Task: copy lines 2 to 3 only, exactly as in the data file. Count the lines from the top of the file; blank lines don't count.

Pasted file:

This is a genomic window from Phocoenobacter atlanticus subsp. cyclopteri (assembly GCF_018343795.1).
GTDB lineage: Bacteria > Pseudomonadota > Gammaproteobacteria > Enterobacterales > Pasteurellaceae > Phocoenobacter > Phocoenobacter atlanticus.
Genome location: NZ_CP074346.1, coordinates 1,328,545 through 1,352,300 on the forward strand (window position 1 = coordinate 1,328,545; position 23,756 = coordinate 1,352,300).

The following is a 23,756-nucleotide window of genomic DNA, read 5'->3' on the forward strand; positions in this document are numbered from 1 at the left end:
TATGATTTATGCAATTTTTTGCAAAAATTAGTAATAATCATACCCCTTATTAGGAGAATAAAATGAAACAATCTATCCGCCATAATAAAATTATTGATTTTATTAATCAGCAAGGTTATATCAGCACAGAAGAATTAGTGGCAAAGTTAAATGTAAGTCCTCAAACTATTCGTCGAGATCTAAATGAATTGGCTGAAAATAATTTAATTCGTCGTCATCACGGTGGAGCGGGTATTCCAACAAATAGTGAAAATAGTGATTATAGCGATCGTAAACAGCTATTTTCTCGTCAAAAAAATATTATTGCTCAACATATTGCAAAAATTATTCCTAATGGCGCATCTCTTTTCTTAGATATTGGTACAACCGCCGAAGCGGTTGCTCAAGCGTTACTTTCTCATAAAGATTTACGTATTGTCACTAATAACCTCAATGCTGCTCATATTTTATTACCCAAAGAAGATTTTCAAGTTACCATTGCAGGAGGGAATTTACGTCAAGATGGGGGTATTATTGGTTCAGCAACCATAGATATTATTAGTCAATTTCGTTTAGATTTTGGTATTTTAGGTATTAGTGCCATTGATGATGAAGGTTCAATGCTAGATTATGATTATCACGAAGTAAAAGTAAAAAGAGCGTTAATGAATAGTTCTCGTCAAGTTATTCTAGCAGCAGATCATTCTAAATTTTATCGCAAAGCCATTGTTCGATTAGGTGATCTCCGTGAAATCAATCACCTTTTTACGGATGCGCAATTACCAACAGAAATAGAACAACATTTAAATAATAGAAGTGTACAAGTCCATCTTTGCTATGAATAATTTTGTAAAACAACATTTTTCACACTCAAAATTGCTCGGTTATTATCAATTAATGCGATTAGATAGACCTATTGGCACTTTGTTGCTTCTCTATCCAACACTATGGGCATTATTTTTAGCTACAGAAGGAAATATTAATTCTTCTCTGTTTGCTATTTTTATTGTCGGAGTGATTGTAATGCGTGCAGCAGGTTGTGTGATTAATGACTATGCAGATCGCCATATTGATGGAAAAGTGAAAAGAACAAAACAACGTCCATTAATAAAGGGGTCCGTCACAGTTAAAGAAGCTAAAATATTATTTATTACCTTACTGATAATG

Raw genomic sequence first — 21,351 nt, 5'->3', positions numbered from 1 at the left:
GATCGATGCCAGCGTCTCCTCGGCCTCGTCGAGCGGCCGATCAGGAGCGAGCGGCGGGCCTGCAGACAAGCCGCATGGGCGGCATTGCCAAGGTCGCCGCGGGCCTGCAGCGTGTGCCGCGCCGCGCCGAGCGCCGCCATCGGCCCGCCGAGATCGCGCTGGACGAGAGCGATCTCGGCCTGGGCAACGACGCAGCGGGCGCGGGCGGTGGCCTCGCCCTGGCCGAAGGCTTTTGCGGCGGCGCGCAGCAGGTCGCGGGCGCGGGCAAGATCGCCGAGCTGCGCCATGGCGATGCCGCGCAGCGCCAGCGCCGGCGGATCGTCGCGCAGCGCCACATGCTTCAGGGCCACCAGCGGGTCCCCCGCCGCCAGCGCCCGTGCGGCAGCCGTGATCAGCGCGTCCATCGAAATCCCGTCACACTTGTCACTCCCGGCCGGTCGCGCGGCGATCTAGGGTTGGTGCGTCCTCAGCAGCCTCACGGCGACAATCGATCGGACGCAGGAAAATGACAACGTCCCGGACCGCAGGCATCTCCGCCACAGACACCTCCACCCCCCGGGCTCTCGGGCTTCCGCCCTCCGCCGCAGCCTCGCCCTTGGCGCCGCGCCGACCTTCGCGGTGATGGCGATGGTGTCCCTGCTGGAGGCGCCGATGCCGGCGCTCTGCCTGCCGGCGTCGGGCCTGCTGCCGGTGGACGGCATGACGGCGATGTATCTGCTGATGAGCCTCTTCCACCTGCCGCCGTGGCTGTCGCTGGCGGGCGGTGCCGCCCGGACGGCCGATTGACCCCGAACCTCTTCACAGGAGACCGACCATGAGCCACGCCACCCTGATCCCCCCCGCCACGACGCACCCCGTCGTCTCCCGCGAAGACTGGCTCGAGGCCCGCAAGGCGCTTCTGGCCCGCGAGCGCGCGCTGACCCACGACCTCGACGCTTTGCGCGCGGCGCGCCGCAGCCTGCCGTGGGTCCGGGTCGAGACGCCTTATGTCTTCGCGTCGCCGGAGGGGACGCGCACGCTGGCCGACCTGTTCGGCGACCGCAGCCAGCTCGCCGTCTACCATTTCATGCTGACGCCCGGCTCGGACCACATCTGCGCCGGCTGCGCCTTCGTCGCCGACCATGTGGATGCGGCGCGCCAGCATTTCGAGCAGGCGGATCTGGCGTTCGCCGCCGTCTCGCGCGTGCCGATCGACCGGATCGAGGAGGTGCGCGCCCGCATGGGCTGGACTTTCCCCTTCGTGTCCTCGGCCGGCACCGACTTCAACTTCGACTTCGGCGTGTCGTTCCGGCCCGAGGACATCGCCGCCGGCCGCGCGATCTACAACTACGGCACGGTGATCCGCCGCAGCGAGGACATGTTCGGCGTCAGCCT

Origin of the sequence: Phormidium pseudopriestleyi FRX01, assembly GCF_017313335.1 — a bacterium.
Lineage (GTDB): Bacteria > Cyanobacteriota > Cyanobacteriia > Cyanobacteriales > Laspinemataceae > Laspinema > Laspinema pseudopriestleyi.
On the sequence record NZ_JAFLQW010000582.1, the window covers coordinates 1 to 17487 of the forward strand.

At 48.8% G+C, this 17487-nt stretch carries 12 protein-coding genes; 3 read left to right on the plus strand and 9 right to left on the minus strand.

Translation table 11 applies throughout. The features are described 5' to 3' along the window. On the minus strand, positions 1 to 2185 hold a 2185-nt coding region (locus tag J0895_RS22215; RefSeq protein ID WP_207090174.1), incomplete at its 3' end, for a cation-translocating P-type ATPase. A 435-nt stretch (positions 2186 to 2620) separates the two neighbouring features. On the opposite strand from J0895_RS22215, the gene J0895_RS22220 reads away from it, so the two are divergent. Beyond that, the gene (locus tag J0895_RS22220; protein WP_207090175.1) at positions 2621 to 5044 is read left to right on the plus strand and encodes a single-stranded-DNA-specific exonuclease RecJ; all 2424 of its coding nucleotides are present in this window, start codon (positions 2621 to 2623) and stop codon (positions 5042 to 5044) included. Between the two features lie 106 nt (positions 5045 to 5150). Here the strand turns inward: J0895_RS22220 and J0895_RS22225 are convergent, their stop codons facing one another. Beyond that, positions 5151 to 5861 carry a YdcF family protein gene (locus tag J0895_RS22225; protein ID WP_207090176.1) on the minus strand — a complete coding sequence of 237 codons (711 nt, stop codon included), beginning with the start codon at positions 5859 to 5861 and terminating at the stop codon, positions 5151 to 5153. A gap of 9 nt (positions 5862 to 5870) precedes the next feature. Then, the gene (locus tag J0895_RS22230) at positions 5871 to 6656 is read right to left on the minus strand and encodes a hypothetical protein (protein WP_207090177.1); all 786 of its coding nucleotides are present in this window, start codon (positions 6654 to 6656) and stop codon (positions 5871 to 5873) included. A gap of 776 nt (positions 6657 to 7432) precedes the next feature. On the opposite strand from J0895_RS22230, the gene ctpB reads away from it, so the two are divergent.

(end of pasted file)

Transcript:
GTDB lineage: Bacteria > Pseudomonadota > Gammaproteobacteria > Enterobacterales > Pasteurellaceae > Phocoenobacter > Phocoenobacter atlanticus.
Genome location: NZ_CP074346.1, coordinates 1,328,545 through 1,352,300 on the forward strand (window position 1 = coordinate 1,328,545; position 23,756 = coordinate 1,352,300).